Evening Will Come: A Monthly Journal of Poetics (Issue 20, August 2012)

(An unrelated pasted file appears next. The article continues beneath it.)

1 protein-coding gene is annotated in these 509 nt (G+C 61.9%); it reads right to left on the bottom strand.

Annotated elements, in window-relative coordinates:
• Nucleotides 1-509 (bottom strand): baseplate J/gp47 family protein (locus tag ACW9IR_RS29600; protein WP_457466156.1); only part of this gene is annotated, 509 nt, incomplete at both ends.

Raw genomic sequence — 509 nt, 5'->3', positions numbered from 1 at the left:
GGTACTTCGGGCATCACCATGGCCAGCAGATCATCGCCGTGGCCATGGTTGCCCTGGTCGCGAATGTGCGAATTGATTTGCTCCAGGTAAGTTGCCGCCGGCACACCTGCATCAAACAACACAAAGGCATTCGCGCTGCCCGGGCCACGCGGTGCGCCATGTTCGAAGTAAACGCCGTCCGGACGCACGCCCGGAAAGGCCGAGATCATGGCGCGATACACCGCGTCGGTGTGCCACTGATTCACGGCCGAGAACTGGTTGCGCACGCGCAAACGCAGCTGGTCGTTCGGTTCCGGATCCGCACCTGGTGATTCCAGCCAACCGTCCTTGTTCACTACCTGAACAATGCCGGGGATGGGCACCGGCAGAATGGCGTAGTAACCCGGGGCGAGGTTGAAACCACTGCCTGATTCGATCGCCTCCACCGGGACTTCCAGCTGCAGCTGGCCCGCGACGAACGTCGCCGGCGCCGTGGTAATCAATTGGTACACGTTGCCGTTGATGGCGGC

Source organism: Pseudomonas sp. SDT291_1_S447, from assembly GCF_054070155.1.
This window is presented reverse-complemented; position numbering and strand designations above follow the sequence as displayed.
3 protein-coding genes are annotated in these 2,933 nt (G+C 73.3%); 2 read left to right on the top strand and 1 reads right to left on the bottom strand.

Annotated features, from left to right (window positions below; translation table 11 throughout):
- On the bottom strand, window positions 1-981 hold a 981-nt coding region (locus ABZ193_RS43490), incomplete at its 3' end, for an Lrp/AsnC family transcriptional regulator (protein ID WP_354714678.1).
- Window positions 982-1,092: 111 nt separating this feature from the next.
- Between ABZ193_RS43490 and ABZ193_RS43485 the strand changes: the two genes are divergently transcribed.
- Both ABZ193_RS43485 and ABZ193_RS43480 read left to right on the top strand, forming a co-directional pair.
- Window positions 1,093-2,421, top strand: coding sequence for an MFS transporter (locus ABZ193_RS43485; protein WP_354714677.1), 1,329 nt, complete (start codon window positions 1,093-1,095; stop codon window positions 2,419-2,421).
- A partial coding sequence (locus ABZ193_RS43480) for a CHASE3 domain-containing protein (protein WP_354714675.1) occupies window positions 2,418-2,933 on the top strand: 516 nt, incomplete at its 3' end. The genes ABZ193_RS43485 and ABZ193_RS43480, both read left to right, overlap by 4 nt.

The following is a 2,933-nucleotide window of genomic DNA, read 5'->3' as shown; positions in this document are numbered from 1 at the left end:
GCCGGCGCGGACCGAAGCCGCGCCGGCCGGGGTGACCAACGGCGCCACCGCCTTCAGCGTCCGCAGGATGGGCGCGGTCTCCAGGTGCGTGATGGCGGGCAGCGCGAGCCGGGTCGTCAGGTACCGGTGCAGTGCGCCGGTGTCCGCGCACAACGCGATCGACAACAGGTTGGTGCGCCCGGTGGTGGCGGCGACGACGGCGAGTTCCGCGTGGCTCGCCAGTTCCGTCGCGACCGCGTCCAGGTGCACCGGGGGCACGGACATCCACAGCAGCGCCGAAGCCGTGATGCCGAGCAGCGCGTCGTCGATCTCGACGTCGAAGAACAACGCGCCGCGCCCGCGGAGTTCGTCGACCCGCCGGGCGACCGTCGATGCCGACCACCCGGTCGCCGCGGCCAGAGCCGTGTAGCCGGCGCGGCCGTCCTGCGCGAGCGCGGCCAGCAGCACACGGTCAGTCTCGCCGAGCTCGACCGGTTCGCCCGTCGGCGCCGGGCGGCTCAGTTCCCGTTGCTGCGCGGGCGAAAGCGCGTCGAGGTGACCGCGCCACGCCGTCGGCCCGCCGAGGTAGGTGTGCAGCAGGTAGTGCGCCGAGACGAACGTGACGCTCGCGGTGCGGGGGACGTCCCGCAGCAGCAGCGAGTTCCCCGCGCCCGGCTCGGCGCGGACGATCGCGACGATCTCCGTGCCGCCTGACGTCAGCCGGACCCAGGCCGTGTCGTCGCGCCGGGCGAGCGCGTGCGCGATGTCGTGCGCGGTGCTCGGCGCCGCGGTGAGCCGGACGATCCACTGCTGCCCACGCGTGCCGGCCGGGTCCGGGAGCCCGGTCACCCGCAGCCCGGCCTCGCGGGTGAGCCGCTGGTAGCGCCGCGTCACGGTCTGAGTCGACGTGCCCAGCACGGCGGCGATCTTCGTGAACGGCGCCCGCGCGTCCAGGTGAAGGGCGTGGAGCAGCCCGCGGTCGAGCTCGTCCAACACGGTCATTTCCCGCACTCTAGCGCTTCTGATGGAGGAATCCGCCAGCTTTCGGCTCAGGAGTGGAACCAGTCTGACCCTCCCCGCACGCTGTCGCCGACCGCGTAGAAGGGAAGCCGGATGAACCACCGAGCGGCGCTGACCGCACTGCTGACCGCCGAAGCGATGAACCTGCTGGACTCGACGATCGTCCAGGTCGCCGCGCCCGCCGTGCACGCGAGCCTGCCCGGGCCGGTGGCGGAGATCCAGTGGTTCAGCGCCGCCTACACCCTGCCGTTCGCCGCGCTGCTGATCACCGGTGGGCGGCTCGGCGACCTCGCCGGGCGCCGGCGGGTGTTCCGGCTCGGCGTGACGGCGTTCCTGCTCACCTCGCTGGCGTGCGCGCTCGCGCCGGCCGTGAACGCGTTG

It’s in the fault where I first encounter my apparition. The soldier appears at a remote sentry near the river, dripping wet, shivering, and clad in nothing but his headgear. He appears shaken, the light of worlds in his eyes, genuine in every way, tho still able to walk it off. The soldier appears confused, if not demented, while bearing in his arms my own half-dressed and lifeless form. He appears to have been shot by security forces, his head shaven and with a slight beard, wearing traditional gray, loose fitting Afghan salwar kameez clothing. Dressed up in an orange jumper and green anorak, the soldier appears with his hands tied, legs spread eagle. He appears to have been trussed, but he’s helpful at first, his limbs sun burnt and mighty, his thighs like great military engines capable of wielding the heavy weapons themselves. Like a comic strip character, the soldier appears and reappears, again and again, his features amplified and distorted like those of the capitalist, the worker, the terrorist, his head shaven, with a slight beard, wearing nothing at all but a bit of traditional loose fitting camouflage, his particularity being no more than a type, unclad and yielding, nothing but his headgear, lasers coming from his eyes, sublime music from his core. Despite being held at gunpoint with his hands tied, trussed and moaning, he appears to be healthy, no trace of the fabled powders in his stool. He can barely contain my rage, his fear, this love. He has a hard time remaining erect, and no longer comes at all. Again and again, he appears and reappears, shaken, capable, genuine, confused, sun burnt and mighty thighs, generator of magnificent light in which I find myself distracted, my head buried in his crotch, or his in mine, a sentence from which we might never emerge. He appears to sense me in a similar state and, even tho I’m now lodged in a safe house down the road, far from the current unrest, I’ve been made pregnant with his child. There’s no evidence at all, nothing but a feeling in a limb I can’t locate, an organ I can’t name, but the soldier appears to want me, or rather, he appears to sense how we’re both in the same condition, taken aboard the same flight, and I immediately love him for this reflection of my hollow impression, love him as myself, a song I can’t sing without singing his.1